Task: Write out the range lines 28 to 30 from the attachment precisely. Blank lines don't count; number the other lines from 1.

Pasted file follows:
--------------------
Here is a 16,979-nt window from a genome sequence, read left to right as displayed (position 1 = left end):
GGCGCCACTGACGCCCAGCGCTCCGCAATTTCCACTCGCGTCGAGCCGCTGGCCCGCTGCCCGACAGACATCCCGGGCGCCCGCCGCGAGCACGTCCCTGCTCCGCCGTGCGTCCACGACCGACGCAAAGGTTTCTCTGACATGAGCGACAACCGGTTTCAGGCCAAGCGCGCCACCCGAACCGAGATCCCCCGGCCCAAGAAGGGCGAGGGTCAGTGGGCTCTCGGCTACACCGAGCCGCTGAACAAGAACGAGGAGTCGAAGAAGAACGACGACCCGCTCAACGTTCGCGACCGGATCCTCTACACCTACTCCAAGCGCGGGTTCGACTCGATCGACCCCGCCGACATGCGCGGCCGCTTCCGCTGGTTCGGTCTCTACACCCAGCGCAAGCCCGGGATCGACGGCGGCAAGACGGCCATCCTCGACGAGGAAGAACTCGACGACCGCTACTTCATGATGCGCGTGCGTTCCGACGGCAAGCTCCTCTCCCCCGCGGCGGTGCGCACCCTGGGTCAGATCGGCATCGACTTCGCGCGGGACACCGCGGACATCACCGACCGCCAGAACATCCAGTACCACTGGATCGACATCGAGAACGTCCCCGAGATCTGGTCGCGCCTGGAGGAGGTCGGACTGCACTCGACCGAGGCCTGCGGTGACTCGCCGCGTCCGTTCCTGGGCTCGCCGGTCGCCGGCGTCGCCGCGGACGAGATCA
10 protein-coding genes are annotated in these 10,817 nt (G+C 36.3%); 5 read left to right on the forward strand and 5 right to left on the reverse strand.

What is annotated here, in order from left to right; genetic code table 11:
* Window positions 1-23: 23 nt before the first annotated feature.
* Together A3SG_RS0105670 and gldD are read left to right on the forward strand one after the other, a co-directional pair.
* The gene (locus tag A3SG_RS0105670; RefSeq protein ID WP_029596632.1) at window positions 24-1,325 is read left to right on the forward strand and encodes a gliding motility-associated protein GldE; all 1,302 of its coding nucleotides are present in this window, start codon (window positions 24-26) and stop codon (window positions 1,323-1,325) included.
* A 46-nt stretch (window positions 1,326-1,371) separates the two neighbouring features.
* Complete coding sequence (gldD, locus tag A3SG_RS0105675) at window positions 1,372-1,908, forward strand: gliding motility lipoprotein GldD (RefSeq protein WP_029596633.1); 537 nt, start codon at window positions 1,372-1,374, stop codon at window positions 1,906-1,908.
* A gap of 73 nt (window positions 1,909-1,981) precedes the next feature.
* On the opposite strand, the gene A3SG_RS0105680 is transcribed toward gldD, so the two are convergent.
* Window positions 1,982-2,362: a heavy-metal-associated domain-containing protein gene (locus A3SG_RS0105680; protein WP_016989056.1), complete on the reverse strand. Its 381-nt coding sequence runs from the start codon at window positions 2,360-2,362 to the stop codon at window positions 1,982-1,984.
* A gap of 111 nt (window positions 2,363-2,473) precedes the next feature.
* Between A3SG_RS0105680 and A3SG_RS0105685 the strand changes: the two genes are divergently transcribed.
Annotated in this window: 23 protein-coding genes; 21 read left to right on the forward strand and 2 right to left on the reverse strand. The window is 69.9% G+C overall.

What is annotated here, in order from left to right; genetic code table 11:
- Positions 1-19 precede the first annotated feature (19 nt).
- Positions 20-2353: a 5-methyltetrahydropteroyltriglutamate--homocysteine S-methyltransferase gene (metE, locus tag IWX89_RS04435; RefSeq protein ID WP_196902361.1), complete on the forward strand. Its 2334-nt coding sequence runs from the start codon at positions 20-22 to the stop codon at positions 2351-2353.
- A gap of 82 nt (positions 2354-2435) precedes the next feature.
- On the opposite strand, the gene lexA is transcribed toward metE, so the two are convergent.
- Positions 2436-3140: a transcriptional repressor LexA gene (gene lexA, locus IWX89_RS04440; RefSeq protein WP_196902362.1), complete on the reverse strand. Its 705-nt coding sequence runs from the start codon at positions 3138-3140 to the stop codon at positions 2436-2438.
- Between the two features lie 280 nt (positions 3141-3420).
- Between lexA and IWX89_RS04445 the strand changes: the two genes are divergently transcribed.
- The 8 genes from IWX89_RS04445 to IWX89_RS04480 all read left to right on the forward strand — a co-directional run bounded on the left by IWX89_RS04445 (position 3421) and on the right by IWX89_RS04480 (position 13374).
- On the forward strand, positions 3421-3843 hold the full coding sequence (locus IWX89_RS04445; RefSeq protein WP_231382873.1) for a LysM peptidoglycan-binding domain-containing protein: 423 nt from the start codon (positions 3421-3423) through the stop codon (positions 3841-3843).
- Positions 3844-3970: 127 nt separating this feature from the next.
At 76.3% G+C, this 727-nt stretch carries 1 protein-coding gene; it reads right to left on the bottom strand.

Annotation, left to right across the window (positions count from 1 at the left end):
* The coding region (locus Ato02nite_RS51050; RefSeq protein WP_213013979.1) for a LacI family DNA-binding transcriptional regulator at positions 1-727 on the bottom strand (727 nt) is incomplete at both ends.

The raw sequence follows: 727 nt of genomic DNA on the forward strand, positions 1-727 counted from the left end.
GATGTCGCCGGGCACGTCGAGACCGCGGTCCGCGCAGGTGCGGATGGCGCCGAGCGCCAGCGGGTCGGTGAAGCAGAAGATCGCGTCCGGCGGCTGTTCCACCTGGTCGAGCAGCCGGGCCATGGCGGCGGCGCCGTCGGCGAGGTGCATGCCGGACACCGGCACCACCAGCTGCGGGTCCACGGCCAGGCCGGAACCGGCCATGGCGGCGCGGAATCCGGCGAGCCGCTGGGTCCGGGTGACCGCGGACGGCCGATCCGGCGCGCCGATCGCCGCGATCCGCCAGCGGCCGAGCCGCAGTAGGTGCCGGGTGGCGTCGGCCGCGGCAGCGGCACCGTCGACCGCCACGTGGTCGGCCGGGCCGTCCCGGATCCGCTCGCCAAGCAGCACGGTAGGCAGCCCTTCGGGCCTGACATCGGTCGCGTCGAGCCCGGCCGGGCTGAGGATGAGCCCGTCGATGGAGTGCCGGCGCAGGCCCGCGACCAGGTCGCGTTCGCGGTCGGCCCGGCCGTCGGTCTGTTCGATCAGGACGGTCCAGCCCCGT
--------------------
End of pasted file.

Annotation, left to right across the window (positions count from 1 at the left end):
* The coding region (locus Ato02nite_RS51050; RefSeq protein WP_213013979.1) for a LacI family DNA-binding transcriptional regulator at positions 1-727 on the bottom strand (727 nt) is incomplete at both ends.

The raw sequence follows: 727 nt of genomic DNA on the forward strand, positions 1-727 counted from the left end.